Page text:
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As an art student at the College of Creative Arts you’ll be producing work that makes us think and feel, act and react, whatever your mode of art-making - whether performative, digital, object-based, lens-based, paint, print, installation, film or something else entirely.
In the BFA (Hons) you’ll spend a lot of time in the studio, experiencing different approaches to making art, and developing your own unique practice.
The programme isn’t media-specific, so you can focus on the methods and ideas of contemporary art production, and make bodies of new work that are responsive to a variety of contexts. Technical workshops will help you develop the practical skills you need.
Like our staff, you can work across sculpture, painting, drawing, performance, installation, moving image, photography, printmaking, site-responsive work, curatorial activities and art writing. The BFA will stretch you, ground you in art theory and immerse you in art-making. The BFA prepares you for any career that requires creativity, resilience, determination, critical thinking, problem-solving and attention to technical excellence.
Massey’s College of Creative Arts is ranked in the top 100 by QS University rankings, and has the highest number of top-ranked art, craft and design researchers in the country. The College of Creative Arts is NASAD approved as Substantially Equivalent.
If you are an international student, please check out how to apply.
We offer a range of scholarships you might be eligible for, including the Massey University Vice-Chancellor’s High Achievers Scholarship (closes 20 August).
There is more detail under the “Planning” tab at the top right of this page, and at creative.massey.ac.nz
There are three main ways to apply for the Bachelor of Fine Arts with Honours (BFA(Hons)).
After applying you’ll also need to attend an interview, in person or over Skype.
The application due date is 1 October each year. Late applications will be considered if space is available. See the College of Creative Arts website for more detail.
It is recommended that international students apply at least three months before the start date to allow for processing.
“I loved the entire experience of Art School, it was exactly where I wanted to be, who I wanted to be, and be with, in a supportive environment, where I could push boundaries…”
Long before Jordana Bragg graduated from University with a Bachelor of Fine Arts with honours she had contributed to numerous panel discussions, group shows, and exhibited her final fourth year project in the main foyer of the Christchurch city council building, as part of the Body Festival (2015).
Currently Jordana is: working at City Gallery Wellington as a host and audio visual technician; a member of the Enjoy Public Art Gallery trust board; a founding member of the new Wellington based artist-run initiative Meanwhile Gallery (35 Victoria Street); and is involved in the exchange programme between Wellington and German based artists Friends Are Artists/Freunde Sind Kūnstler.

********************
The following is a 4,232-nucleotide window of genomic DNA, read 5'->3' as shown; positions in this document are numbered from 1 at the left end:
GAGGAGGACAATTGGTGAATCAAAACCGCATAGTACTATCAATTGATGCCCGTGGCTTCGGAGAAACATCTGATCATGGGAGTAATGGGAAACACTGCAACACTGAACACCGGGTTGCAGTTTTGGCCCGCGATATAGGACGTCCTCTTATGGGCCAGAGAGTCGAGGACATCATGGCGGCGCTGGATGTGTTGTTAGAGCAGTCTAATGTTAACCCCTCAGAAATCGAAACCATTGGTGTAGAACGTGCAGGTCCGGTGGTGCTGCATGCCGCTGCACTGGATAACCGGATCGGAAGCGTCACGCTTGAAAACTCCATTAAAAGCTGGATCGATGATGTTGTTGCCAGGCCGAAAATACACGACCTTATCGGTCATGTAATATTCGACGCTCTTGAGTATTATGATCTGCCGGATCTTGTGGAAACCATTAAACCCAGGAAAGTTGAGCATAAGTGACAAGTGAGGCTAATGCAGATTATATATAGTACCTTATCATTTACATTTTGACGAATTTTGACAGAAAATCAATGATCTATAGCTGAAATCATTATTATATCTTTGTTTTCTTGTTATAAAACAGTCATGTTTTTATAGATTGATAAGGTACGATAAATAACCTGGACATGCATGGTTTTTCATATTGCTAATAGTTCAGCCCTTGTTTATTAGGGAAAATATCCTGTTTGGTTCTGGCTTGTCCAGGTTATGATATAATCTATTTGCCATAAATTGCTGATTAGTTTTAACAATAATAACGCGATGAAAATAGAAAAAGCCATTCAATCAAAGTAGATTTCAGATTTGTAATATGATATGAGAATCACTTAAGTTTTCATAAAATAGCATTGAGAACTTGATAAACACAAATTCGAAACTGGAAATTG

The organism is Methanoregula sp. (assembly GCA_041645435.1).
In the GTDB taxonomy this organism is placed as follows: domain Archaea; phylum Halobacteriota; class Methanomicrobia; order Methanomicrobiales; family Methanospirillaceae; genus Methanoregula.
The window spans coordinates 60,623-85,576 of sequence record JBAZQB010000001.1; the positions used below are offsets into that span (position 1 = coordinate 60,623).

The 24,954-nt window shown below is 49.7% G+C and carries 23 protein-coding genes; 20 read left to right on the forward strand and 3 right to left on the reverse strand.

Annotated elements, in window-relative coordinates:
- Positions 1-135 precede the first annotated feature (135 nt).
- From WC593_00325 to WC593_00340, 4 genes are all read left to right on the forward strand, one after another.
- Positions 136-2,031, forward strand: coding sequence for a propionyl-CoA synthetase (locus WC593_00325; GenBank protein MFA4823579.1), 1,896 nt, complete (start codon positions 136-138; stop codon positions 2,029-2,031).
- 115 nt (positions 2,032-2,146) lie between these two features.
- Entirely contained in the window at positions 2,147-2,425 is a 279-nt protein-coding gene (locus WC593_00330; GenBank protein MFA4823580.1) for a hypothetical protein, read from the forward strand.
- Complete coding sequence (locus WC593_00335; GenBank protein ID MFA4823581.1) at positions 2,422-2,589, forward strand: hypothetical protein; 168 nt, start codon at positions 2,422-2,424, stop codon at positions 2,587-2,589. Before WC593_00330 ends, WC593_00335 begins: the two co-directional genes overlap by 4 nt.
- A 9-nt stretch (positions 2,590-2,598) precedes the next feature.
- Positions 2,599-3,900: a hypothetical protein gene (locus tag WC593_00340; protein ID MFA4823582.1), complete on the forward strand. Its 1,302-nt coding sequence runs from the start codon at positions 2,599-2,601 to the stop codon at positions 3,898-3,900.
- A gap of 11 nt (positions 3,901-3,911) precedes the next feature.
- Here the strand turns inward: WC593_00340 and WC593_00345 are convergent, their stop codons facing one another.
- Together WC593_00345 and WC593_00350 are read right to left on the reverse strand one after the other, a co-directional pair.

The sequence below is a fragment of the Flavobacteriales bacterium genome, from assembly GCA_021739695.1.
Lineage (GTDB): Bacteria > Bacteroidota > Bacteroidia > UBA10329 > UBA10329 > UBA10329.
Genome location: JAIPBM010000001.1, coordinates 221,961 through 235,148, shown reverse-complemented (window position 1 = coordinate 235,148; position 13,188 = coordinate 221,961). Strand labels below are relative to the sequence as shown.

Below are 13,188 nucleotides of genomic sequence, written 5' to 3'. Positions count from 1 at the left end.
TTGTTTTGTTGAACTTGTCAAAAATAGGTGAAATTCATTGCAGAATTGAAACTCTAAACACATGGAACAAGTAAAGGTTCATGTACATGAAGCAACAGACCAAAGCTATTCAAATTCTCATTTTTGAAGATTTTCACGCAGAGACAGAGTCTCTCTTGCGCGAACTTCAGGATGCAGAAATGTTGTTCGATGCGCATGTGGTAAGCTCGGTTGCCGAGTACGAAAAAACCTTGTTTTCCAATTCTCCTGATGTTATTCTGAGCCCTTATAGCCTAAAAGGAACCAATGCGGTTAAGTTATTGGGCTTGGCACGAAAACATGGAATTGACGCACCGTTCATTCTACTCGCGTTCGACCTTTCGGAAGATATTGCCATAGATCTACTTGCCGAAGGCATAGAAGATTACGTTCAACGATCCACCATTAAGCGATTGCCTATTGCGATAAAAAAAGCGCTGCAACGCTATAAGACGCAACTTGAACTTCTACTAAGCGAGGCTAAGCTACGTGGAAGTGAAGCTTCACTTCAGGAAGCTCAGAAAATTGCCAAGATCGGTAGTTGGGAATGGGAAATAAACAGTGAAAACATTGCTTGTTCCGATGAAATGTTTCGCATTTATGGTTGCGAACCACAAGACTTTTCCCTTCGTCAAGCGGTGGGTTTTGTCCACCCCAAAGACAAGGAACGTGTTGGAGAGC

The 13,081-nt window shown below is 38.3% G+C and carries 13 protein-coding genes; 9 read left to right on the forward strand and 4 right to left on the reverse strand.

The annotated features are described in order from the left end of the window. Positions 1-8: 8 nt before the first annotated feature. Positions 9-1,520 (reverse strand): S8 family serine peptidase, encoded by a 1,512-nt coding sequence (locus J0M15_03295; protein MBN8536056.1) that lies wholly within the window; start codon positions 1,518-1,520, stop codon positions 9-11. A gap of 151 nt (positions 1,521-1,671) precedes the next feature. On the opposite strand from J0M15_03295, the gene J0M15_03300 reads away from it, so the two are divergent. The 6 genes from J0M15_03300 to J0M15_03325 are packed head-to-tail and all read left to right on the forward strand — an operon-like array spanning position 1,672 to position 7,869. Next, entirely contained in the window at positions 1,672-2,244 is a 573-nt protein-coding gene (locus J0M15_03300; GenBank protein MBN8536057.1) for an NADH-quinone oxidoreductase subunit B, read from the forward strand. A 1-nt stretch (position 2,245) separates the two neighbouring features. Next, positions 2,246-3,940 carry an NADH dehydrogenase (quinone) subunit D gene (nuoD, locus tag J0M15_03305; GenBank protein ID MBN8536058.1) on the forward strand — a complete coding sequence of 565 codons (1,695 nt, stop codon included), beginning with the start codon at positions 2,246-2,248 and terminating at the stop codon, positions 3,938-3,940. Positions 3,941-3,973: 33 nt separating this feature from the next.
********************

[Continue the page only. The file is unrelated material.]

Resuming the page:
Recently Jordana completed a four month major project with curator Sophie Giblin and artist Hana Pera Aoake (funded by CNZ and the WCC), and prepared for upcoming exhibitions of her latest works, including SOLO 2016 at the Dowse Public Art Gallery.
Jordana’s practice spans photography, writing, installation, video and live performance, with video documentation being her primary medium.
Leaving Dannevirke at seventeen Jordana came to Massey University. “I loved the entire experience of Art School, it was exactly where I wanted to be, who I wanted to be, and be with, in a supportive environment, where I could push boundaries.”
Her major project 18 easy pieces is a case in point; Jordana didn’t, as is often expected, present a finished product, she shared everything, a year of investigation and documentation of her body in 18 pieces, she says “it is a diary, and the (re)iterative nature of that project has carried on since”.
“I was presenting extracted stills and screening works before they felt complete, that was a terrifying experience, speaking to auditoriums full of people, attempting to answer big questions I was scared to even ask myself, before I felt ready, but, I guess I was”.
“As a series 18 easy pieces becomes a curatorial cheeseboard, each work playing with and against the others together, operating over and over in different ways in new contexts.”
She has been prolific in her work, focusing on the emergence of ‘internet art’ and ‘screen and youth culture’. Online she re-contextualises her works using both stills and short clips of the videos on social media platforms such as Twitter, Instagram and Snapchat. Her works have been transformed into a fabric that laces her artistic identity into people’s everyday lives. Often she re-contextualises not only her body of work, but her physical body: A social media pioneer of repetitious themes, concerns, aesthetic and representational exploration.
Jordana’s artistic involvement is much wider than her own work. “Through Enjoy Public Art Gallery, the artist run initiative Meanwhile and City Gallery Wellington I feel I can contribute, to support positive growth, I love having a hand in, putting my hand up. It’s all a ball and chain I love to carry.”
The Bachelor of Fine Arts can be an entrance to professional fine arts practice, or it may lead to a variety of career opportunities in art-related fields. These can include art education, arts administration, and key involvement in creative industries where problem-solving skills are in demand.
Graduates may also continue on to postgraduate studies in fine arts to further develop their fine arts abilities, knowledge, research interests, and skills.
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